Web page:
Original URL path: http://wiki.netbsd.org/guide/linux/ (2016-02-01)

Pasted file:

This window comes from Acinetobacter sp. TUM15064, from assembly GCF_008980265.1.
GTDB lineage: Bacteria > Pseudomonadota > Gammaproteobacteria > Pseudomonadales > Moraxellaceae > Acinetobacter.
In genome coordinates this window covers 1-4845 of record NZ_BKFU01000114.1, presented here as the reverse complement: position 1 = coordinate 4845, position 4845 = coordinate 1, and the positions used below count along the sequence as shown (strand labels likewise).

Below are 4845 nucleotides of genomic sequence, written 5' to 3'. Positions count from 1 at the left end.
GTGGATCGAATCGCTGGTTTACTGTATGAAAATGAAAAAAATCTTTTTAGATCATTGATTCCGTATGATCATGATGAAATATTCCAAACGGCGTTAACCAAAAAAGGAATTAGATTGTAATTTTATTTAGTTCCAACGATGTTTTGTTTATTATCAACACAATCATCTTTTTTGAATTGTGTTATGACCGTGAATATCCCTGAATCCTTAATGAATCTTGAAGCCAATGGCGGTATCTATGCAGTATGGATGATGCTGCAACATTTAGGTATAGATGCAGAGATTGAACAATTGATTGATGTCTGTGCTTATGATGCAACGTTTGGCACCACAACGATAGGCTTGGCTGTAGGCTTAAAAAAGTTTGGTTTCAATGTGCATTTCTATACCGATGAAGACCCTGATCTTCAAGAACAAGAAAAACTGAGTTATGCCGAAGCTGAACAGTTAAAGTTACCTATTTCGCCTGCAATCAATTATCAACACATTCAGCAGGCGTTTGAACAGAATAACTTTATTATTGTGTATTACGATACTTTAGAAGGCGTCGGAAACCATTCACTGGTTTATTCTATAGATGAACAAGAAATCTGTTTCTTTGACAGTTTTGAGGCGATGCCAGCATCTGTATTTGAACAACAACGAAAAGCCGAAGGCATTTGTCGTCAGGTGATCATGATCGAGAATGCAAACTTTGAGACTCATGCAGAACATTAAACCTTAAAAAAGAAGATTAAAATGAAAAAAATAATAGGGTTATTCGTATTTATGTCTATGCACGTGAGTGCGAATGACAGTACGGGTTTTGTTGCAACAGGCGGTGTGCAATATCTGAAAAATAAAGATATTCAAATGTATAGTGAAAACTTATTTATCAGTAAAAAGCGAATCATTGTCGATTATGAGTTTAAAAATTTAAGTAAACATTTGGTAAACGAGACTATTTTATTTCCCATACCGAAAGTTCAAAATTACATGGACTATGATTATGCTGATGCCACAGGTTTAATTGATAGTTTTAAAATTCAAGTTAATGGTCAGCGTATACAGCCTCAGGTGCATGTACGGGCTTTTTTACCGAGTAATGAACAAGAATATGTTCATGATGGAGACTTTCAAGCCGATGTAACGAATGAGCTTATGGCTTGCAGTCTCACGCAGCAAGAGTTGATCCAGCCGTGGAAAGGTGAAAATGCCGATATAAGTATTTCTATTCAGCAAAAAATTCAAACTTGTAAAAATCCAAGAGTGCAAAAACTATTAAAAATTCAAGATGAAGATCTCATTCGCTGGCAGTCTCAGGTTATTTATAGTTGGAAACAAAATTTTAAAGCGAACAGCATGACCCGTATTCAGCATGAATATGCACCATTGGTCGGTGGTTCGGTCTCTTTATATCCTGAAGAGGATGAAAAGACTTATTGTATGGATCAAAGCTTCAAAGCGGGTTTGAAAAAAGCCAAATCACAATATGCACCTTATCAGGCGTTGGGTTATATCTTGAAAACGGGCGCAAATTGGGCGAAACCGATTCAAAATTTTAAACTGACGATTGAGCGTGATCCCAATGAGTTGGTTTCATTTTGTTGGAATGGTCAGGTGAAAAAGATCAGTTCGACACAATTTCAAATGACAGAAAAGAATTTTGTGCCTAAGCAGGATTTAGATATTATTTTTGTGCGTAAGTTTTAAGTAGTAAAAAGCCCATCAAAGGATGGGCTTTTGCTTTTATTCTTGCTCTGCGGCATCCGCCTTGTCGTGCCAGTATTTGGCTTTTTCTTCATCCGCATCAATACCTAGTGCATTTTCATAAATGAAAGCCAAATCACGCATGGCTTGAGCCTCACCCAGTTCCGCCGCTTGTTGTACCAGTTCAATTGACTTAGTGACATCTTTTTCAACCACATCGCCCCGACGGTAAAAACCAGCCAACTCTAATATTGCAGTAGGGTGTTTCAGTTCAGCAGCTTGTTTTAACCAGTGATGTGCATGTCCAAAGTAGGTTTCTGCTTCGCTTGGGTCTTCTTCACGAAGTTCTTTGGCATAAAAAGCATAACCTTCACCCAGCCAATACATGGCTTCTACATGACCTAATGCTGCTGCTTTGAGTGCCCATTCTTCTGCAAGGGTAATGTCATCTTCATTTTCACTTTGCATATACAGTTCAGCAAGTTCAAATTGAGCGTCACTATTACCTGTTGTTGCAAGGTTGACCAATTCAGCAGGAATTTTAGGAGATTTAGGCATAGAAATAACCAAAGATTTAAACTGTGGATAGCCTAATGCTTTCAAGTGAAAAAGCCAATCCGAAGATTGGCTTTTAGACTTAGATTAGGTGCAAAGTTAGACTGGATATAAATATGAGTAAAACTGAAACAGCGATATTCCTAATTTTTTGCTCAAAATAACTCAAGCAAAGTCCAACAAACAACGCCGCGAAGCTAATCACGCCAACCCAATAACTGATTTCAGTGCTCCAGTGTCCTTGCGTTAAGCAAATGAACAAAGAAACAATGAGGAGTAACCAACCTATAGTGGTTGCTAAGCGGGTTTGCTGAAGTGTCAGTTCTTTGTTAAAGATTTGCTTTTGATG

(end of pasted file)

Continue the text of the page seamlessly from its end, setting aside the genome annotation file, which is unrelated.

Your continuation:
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  • lvm